Polycarbonates are thermoplastic polymers containing carbonate groups in their chemical structures. They are strong, tough materials, and some grades are optically transparent. In addition, they are easily worked,molded and thermoformed, and because of these properties, polycarbonates can be used in many applications.
Polycarbonates are becoming increasingly important and popular as an environmentally friendly (recyclable) polymer. The global demand for polycarbonates was estimated at 4.6 million tonnes in 2019, and it is forecasted to increase to 5.5 million tonnes by 2024. This growth in demand is creating opportunities for technologies that enable increases in production capacity.
In 2017, a well-established Russian polycarbonate production plant, with an annual capacity of 65,000 tonnes, was looking for ways to strengthen its competitiveness and improve its levels of off-specification product that was driving down selling price, or in the worst case, being rejected by the customer. The plant had to quickly identify the source of the off-spec problem and employ a cost-effective remedy, preferably without interrupting production.
John Crane’s custom computational fluid dynamic (CFD) analysis is unique because it can build flow simulations for non-Newtonian fluids, such as polycarbonate melt. The discussions with polymer filtration customers are frequently around the possibility of accurate simulations to eliminate the process downtime associated with optimization trials.
Using CFD to analyze the flow dynamics of the large area filtration system and identify the root cause of the off-spec problem, John Crane quickly discovered that system bottlenecks existed and areas where the product flowed both very fast and very slow. The flow obstructions changed the characteristics of the polycarbonate and likely caused the formation of hard particles and soft agglomerates (gels).
The rheological analysis also determined that internal components of the filtration system were not effectively dimensioned to accommodate the proper flow. The CFD software was also able to simulate our alternative filter designs to eliminate the bottlenecks and uneven flows. This led to an optimally designed system for improved output.
The team quickly moved to fix the production issues. Plant management initially focused on one filter system to verify that the John Crane recommendations would resolve the filter issue and optimize the process as promised. The initial upgrade included a Janus stainless steel disc filter system and changed the dimensions of all internal components, but kept the 12-inch filter disc (filter element) solution to prevent any changes on the line setup.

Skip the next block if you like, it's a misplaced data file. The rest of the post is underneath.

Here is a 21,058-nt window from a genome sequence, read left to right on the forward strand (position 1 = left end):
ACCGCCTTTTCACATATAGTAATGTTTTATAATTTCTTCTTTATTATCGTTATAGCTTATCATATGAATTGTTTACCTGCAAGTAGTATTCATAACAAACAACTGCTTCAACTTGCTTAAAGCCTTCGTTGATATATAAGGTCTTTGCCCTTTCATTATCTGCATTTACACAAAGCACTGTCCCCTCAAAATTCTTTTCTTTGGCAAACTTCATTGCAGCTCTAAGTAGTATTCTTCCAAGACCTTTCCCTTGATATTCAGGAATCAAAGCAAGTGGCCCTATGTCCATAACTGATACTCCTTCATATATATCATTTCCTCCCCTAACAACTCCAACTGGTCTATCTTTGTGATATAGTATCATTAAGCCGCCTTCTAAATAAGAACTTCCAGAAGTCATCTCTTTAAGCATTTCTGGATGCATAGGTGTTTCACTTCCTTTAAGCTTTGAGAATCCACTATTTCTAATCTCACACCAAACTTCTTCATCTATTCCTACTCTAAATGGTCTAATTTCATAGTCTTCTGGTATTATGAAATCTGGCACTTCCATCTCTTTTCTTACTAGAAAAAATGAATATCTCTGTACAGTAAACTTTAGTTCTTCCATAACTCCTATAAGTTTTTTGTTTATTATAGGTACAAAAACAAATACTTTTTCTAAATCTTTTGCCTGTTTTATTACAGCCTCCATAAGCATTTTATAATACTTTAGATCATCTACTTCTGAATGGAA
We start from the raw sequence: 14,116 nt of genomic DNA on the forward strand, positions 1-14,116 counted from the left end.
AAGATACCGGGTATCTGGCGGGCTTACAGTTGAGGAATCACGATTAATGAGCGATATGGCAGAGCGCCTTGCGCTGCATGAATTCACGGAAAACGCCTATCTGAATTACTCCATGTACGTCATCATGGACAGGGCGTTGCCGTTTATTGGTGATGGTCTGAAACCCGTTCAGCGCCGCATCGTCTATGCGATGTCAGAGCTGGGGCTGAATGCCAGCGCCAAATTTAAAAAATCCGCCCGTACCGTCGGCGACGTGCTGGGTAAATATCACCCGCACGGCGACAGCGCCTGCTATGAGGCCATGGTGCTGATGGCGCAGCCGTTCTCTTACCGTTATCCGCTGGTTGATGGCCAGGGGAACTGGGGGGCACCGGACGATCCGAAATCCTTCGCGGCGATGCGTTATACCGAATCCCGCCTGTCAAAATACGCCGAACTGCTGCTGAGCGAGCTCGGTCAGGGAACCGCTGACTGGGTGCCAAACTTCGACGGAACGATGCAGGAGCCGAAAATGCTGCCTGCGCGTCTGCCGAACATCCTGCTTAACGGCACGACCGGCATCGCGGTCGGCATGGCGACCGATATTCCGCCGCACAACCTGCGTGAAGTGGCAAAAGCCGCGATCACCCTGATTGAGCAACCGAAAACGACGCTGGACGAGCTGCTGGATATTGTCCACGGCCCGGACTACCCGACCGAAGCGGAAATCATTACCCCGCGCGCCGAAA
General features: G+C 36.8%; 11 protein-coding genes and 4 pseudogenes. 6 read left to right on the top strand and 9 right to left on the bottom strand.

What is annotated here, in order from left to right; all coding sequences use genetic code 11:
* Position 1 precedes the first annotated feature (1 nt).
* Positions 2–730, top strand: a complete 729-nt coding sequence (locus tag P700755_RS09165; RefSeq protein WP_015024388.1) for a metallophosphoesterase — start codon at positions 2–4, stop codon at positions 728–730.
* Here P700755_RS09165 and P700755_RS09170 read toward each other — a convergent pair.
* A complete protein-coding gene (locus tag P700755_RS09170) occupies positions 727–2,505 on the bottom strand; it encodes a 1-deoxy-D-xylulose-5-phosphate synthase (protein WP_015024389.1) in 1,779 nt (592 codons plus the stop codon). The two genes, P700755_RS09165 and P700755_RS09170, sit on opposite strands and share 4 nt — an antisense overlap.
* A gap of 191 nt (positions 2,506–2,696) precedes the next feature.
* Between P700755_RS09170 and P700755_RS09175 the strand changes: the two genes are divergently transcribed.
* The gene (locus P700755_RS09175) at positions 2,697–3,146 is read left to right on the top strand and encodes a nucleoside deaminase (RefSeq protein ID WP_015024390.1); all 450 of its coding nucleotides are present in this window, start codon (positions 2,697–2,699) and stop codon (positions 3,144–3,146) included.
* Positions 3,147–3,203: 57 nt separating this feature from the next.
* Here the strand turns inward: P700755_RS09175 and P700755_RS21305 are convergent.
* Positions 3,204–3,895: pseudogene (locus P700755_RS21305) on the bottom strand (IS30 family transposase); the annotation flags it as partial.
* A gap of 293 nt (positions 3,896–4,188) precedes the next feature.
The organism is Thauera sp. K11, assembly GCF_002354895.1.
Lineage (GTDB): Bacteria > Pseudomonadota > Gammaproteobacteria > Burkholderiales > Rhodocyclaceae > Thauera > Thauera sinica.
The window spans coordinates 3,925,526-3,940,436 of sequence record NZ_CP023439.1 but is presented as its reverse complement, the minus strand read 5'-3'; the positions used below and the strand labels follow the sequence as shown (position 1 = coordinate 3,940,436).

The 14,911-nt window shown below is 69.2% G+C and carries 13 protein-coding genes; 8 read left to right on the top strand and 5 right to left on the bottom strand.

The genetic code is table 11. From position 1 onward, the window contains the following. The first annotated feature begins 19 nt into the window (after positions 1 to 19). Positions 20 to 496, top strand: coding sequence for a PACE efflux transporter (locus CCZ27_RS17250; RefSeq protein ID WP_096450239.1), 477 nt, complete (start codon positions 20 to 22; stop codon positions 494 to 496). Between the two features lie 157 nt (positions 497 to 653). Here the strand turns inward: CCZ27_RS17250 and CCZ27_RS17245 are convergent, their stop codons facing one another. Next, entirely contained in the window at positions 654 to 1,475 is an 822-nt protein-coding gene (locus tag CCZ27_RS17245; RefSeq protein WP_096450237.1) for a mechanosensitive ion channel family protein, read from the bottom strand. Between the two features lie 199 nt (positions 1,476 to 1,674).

The system upgrade and product quality immediately decreased the differential pressure inside the filter from 80 bar to 60 bar and reduced the temperature increase over the filter of the polycarbonate material from 50 °F / 10°C to 41°F / 5°C, resulting in further process benefits. The John Crane upgrade required far less cleaning than the existing system, reducing the interval from every three months to more than six months. Impressed with the results, the plant ordered three additional Janus disc filter systems to upgrade the entire process.
The growth in demand continued. In 2020, with plans to increase plant capacity to 80,000 tonnes per year, John Crane identified the filter as a key bottleneck to expansion and developed a solution to the problem, using larger 15-inch filter discs at an investment of $2 million, $8 million less expensive than the cost of installing an additional process line.
Depending on production requirements, the Janus filtration system is designed as a single or double filter with changeover. The double filter ensures continuous operation when the maximum contaminant load is reached, and filter elements must be replaced. Janus filters can be installed vertically or horizontally with possible filtration areas up to 100 m2. Heating is variable and is carried out with steam or carrier oil. Additionally, the system can be adapted to production outcomes, such as converting filter cartridges to elements.
The polymer industry increasingly uses John Crane CFD flow simulations to identify the root cause of filtration problems, plan future expansion, and develop custom filter solutions. We have extensive experience in simulating fluid and media characteristics. Using the simulation process, our team can deliver rheological solutions―whether it be optimizing existing systems or designing new systems for specific applications.
Watch the video to see how CFD accurately simulates flow patterns used in polymer filtration to optimize production processes
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